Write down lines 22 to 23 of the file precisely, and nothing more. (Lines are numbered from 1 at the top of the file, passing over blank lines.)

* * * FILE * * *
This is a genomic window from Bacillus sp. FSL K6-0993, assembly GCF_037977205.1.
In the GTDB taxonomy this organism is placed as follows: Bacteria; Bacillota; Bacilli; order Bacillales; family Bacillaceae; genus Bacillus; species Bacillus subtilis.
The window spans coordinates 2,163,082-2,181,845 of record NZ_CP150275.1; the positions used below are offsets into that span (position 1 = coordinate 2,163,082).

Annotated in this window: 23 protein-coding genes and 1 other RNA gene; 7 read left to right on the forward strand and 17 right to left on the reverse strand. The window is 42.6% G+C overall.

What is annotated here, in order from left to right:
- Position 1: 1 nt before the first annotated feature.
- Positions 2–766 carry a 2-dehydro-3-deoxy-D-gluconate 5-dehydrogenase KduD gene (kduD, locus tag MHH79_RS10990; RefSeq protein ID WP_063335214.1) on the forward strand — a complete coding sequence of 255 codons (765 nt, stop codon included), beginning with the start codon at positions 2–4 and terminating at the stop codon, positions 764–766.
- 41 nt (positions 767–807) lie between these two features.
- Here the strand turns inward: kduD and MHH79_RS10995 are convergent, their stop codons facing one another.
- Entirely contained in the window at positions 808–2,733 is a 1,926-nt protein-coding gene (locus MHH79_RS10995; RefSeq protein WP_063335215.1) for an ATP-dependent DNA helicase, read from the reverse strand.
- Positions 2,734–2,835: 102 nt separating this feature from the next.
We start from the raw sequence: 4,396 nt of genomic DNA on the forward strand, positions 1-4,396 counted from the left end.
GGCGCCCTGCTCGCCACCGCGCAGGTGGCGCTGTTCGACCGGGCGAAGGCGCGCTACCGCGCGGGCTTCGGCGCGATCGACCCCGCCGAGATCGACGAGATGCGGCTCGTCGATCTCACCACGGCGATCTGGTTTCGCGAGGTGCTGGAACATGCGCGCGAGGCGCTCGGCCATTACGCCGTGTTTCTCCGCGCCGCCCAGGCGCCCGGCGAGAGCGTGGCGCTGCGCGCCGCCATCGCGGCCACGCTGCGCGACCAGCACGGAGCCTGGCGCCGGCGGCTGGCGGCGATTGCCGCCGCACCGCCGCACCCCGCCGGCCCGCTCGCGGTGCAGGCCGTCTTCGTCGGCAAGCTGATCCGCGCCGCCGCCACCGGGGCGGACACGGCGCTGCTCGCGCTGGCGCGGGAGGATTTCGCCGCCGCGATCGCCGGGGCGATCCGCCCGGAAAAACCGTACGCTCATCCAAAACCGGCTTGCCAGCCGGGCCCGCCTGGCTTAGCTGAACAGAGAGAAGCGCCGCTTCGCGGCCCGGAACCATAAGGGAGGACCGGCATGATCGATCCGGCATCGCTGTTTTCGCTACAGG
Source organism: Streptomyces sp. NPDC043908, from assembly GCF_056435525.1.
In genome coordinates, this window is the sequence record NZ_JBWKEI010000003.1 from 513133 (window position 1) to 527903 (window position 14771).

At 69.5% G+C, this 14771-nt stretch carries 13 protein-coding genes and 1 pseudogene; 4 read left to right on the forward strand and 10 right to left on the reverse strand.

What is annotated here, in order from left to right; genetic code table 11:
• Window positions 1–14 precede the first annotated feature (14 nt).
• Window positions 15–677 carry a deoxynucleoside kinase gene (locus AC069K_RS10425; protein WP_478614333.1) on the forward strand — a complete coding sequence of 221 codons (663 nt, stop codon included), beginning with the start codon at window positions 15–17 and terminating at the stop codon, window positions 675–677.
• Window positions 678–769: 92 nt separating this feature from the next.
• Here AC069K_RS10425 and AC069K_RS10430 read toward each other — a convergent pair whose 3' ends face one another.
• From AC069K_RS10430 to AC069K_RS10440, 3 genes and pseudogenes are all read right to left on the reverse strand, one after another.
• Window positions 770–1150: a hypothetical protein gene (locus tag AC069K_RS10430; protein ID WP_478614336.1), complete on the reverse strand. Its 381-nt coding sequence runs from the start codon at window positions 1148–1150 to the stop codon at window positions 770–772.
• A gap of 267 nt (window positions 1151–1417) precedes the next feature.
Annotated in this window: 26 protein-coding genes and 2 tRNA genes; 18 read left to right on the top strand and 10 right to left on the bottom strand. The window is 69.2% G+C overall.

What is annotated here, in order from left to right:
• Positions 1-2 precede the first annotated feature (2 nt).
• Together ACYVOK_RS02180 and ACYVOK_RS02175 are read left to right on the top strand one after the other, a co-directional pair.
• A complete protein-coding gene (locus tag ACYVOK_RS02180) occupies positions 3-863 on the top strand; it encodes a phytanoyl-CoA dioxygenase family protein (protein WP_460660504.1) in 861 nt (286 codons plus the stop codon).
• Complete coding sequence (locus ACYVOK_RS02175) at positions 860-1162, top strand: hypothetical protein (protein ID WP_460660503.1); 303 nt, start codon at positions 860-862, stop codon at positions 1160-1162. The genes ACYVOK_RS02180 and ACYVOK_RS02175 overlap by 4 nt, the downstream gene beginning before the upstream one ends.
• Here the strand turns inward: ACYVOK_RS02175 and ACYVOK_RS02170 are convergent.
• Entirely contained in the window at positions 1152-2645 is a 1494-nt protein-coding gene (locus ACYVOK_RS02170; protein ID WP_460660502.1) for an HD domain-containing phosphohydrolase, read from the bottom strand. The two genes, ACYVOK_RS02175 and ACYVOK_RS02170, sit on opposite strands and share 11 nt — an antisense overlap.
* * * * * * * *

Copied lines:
• From AC069K_RS10430 to AC069K_RS10440, 3 genes and pseudogenes are all read right to left on the reverse strand, one after another.
• Window positions 770–1150: a hypothetical protein gene (locus tag AC069K_RS10430; protein ID WP_478614336.1), complete on the reverse strand. Its 381-nt coding sequence runs from the start codon at window positions 1148–1150 to the stop codon at window positions 770–772.